Tuesday, February 06, 2007

The Judge and the Compromise

See this ingenious shiur by Rabbi sacks on Parashat Yitro. He is analysing the parsha in which Moses appoints judges of thousands, hundreds, fifties and tens. What exactly did this achieve? Rabbi Sacks suggests that these judges, untrained in Jewish law - helped people come to peaceful resolutions on the nasis of compromise. They were mediators. Here is an excerpt:

Moses preferred strict justice to peace. He was not a man to compromise or mediate. In addition, as the greatest of the prophets, he knew almost instantly which of the parties before him was innocent and which guilty; who had right on his side and who did not. It was therefore impossible for him to mediate, since this is only permitted before the judge has reached a verdict, which in Moses' case was almost immediately.

Hence Netziv's astonishing conclusion. By delegating the judicial function downward, Moses would bring ordinary people - with no special prophetic or legal gifts - into the seats of judgment. Precisely because they lacked Moses' intuitive knowledge of law and justice, they were able to propose equitable solutions, and an equitable solution is one in which both sides feel they have been heard; both gain; both believe the result is fair. That, as the Talmud says above, is the only kind of justice that at the same time creates peace.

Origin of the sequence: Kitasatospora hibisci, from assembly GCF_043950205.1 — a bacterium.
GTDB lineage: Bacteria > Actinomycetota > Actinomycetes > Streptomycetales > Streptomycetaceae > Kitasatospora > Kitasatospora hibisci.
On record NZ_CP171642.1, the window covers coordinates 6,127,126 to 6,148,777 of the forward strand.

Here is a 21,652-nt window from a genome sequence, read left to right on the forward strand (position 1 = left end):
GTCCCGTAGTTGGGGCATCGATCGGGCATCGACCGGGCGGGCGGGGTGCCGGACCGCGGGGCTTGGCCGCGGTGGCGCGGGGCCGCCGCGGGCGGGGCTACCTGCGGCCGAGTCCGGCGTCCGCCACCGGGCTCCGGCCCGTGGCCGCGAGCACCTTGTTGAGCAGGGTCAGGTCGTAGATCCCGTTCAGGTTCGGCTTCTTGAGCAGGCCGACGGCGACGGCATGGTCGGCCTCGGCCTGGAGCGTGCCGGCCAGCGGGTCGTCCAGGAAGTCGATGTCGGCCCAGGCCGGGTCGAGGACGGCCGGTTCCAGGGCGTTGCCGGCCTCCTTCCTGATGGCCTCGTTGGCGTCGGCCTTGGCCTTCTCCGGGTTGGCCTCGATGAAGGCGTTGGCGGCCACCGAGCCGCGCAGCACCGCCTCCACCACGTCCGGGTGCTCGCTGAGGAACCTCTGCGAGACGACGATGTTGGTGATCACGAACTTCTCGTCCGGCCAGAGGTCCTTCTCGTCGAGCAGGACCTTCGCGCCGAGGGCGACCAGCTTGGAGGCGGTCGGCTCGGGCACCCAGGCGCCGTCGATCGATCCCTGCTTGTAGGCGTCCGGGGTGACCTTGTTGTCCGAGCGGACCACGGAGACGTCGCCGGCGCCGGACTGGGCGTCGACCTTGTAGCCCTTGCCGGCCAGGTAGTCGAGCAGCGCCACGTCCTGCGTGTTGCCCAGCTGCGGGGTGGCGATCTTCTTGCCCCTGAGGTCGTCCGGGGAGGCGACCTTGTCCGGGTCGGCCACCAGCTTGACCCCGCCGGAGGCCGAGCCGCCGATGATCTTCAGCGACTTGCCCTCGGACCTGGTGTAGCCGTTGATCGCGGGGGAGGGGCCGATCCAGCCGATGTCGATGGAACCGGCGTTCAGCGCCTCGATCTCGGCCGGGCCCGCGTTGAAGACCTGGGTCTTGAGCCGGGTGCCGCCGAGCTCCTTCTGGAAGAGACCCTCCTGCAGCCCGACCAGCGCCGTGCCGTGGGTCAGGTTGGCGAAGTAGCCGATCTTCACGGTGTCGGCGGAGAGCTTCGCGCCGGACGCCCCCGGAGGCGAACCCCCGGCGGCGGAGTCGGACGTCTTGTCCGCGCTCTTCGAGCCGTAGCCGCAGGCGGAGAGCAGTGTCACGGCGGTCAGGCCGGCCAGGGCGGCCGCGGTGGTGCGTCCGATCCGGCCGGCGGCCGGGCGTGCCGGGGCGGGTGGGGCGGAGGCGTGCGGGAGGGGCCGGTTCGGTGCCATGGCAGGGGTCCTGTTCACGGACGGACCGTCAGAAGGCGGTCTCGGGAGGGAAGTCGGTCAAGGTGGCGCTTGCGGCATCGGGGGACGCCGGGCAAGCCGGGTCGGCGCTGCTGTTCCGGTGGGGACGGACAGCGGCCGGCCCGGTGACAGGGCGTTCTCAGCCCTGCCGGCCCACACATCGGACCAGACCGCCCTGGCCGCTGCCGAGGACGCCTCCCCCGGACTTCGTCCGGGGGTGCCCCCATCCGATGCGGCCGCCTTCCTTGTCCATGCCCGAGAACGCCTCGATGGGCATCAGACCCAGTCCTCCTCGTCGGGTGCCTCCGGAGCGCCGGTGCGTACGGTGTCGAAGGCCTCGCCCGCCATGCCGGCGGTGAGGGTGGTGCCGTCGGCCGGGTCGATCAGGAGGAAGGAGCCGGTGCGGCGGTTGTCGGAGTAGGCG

The entire shiur may be found here.

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